Why Jordan is leading the way in Arabic language training

TIT COUNTER of Fahad Subeihi’s falafel stand is stacked with piles of sliced ​​tomatoes, onions and pickled turnips dyed pink. “The students love it,” he says. Mr. Subeihi’s booth is located in the Jabal Amman district of the Jordanian capital, Amman, amidst a multitude of Arabic language schools. Mr Subeihi estimates that before the pandemic, half of his clients were foreigners, most of them Western students.

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Jordan has cornered the market for Arabic language training in the region. Unlike many of its neighbors, it is relatively stable and at peace. Its nickname, the “Hashemite Kingdom of Boredom,” may put off thrill seekers. But it is attracting Western universities and scholarship programs, which have largely stopped sending students to more unstable countries.

“Amman has become our biggest center,” says Pauline Koetschet of the Institut français du Proche-Orient (IFPO), which mainly teaches European students. IFPO had centers in Aleppo and Damascus, but closed them due to the civil war in Syria. It still has a center in Beirut, the unruly capital of Lebanon, but schools are increasingly worried about sending students there. “We have universities that tend to prefer Amman for security,” she says.

Oman and Morocco also offer stability, but Jordan has other advantages. Unlike Oman, at the tip of the Arabian Peninsula, Jordan is at the heart of the Arab world. And although Morocco is still a popular destination, its dialect, called darija, is difficult to understand. In contrast, Jordan’s is close to the Modern Standard Arabic taught in most Western classrooms.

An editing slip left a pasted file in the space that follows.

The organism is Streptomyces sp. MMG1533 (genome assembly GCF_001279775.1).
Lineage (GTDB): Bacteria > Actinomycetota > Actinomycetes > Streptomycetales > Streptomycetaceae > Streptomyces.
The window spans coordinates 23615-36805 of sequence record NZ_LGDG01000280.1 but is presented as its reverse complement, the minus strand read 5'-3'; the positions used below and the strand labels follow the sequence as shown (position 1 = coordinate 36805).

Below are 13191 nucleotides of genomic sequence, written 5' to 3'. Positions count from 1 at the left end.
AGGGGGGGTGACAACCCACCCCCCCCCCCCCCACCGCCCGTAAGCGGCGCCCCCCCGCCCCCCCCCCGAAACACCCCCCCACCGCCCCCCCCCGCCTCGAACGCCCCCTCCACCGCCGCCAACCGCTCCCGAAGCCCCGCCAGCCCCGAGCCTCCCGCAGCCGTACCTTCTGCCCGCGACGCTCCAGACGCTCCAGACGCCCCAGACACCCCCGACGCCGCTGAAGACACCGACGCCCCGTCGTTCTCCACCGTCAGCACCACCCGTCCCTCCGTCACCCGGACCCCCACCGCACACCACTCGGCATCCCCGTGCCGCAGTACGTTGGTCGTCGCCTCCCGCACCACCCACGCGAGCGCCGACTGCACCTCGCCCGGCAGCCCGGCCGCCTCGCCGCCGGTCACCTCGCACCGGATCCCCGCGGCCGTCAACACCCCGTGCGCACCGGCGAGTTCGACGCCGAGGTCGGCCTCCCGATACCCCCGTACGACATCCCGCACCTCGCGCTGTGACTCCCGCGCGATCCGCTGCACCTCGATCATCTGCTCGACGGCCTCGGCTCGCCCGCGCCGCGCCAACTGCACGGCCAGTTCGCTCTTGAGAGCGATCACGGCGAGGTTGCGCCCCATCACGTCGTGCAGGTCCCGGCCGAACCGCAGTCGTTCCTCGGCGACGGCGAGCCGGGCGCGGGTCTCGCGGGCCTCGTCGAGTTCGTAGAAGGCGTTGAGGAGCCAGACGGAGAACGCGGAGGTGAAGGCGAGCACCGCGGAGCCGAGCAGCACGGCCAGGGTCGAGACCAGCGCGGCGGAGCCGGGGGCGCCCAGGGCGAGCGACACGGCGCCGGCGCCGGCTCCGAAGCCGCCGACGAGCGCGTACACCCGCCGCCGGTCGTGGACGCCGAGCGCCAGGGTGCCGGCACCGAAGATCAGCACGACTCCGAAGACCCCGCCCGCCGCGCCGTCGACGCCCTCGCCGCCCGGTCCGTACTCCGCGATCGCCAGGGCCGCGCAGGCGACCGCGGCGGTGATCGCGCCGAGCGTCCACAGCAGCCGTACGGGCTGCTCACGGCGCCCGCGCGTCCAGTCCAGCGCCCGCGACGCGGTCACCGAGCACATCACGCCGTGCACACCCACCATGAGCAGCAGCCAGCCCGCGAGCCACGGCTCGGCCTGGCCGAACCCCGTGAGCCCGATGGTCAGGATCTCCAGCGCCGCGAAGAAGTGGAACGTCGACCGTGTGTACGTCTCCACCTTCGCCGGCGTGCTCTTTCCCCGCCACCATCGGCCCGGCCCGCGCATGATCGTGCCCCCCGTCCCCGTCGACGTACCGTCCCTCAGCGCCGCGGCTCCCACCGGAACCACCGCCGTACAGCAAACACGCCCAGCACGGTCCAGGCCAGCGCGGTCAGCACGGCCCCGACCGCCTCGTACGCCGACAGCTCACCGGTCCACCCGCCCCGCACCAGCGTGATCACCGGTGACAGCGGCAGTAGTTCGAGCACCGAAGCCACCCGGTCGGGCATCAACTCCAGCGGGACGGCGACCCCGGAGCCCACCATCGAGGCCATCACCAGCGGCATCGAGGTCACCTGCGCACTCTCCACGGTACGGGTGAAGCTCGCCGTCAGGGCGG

“I feel like Amman has a monopoly on Arabic speaking students from America,” says Patrick, who studied Arabic on a Boren scholarship, a language program funded by the US Department of Defense. Normally, Jordan is Boren’s second most popular destination for grant recipients after Taiwan. (Arabic and Mandarin are languages ​​the program considers crucial to national security.) Boren scholarship students cannot train in countries for which the State Department has issued high-level travel advisories, which became common during the pandemic. Even before, however, the rule meant that nearly all of Jordan’s neighbors were unlucky.

The pandemic has reduced the number of Arabic-speaking students visiting the region, so Jordan has been particularly affected. Katy Whiting of the Sijal Institute, an Arabic language school in Jabal Amman, says that normally more than 200 students would be enrolled in Sijal during the summer. As it stands, 30 are taking in-person classes and another 30 are studying online.

The absence of students has hurt neighborhoods like Jabal Amman, which is eerily quiet. Muhammad Zuher says his restaurant, Kmajeh, near popular Rainbow Street, attracted a constant crowd of Western students. Now it is largely empty. Still, he’s confident the students will come back. “They want safety, security and practice Arabic with the locals,” he says. “Welcome to Jordan.”

This article appeared in the Middle East and Africa section of the print edition under the headline “Being Boring Has Its Benefits”


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